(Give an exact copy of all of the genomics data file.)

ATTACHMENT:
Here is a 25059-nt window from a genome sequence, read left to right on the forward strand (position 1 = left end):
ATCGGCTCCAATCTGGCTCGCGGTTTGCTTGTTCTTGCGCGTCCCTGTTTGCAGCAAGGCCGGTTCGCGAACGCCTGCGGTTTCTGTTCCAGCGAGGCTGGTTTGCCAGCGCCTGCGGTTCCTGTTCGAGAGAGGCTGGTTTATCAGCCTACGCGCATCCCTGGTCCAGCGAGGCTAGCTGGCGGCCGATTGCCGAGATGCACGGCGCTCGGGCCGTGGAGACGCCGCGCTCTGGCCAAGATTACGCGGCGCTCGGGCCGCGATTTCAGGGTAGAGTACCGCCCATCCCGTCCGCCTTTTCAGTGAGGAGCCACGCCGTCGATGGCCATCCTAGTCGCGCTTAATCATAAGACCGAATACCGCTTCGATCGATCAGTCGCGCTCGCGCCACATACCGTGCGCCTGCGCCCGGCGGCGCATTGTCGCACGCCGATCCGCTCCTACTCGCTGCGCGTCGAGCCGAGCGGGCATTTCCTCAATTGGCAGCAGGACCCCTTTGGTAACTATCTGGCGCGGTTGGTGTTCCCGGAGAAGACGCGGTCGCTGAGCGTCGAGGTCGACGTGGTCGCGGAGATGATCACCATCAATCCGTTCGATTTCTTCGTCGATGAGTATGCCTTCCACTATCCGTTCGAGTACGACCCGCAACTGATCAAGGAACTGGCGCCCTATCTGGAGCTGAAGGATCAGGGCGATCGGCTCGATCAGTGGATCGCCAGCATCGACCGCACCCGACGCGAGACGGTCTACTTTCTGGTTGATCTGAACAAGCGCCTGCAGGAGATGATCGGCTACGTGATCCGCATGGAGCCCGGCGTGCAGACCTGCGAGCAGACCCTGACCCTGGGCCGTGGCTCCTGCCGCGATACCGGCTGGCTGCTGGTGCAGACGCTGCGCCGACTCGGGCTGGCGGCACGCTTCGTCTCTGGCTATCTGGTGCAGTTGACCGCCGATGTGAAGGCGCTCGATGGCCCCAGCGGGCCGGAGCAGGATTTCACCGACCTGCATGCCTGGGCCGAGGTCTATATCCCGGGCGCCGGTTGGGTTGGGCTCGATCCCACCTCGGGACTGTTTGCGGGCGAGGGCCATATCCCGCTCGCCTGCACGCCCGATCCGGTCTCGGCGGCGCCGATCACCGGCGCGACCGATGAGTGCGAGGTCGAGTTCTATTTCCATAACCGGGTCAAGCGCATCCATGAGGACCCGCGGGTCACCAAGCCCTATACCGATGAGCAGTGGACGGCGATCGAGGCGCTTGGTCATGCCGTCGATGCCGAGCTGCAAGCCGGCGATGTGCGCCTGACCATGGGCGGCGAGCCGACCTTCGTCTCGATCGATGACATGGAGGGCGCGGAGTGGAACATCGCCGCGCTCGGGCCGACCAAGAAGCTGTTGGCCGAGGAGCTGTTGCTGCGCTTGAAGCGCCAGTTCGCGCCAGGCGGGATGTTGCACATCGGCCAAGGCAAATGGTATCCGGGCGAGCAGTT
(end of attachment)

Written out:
Here is a 25059-nt window from a genome sequence, read left to right on the forward strand (position 1 = left end):
ATCGGCTCCAATCTGGCTCGCGGTTTGCTTGTTCTTGCGCGTCCCTGTTTGCAGCAAGGCCGGTTCGCGAACGCCTGCGGTTTCTGTTCCAGCGAGGCTGGTTTGCCAGCGCCTGCGGTTCCTGTTCGAGAGAGGCTGGTTTATCAGCCTACGCGCATCCCTGGTCCAGCGAGGCTAGCTGGCGGCCGATTGCCGAGATGCACGGCGCTCGGGCCGTGGAGACGCCGCGCTCTGGCCAAGATTACGCGGCGCTCGGGCCGCGATTTCAGGGTAGAGTACCGCCCATCCCGTCCGCCTTTTCAGTGAGGAGCCACGCCGTCGATGGCCATCCTAGTCGCGCTTAATCATAAGACCGAATACCGCTTCGATCGATCAGTCGCGCTCGCGCCACATACCGTGCGCCTGCGCCCGGCGGCGCATTGTCGCACGCCGATCCGCTCCTACTCGCTGCGCGTCGAGCCGAGCGGGCATTTCCTCAATTGGCAGCAGGACCCCTTTGGTAACTATCTGGCGCGGTTGGTGTTCCCGGAGAAGACGCGGTCGCTGAGCGTCGAGGTCGACGTGGTCGCGGAGATGATCACCATCAATCCGTTCGATTTCTTCGTCGATGAGTATGCCTTCCACTATCCGTTCGAGTACGACCCGCAACTGATCAAGGAACTGGCGCCCTATCTGGAGCTGAAGGATCAGGGCGATCGGCTCGATCAGTGGATCGCCAGCATCGACCGCACCCGACGCGAGACGGTCTACTTTCTGGTTGATCTGAACAAGCGCCTGCAGGAGATGATCGGCTACGTGATCCGCATGGAGCCCGGCGTGCAGACCTGCGAGCAGACCCTGACCCTGGGCCGTGGCTCCTGCCGCGATACCGGCTGGCTGCTGGTGCAGACGCTGCGCCGACTCGGGCTGGCGGCACGCTTCGTCTCTGGCTATCTGGTGCAGTTGACCGCCGATGTGAAGGCGCTCGATGGCCCCAGCGGGCCGGAGCAGGATTTCACCGACCTGCATGCCTGGGCCGAGGTCTATATCCCGGGCGCCGGTTGGGTTGGGCTCGATCCCACCTCGGGACTGTTTGCGGGCGAGGGCCATATCCCGCTCGCCTGCACGCCCGATCCGGTCTCGGCGGCGCCGATCACCGGCGCGACCGATGAGTGCGAGGTCGAGTTCTATTTCCATAACCGGGTCAAGCGCATCCATGAGGACCCGCGGGTCACCAAGCCCTATACCGATGAGCAGTGGACGGCGATCGAGGCGCTTGGTCATGCCGTCGATGCCGAGCTGCAAGCCGGCGATGTGCGCCTGACCATGGGCGGCGAGCCGACCTTCGTCTCGATCGATGACATGGAGGGCGCGGAGTGGAACATCGCCGCGCTCGGGCCGACCAAGAAGCTGTTGGCCGAGGAGCTGTTGCTGCGCTTGAAGCGCCAGTTCGCGCCAGGCGGGATGTTGCACATCGGCCAAGGCAAATGGTATCCGGGCGAGCAGTT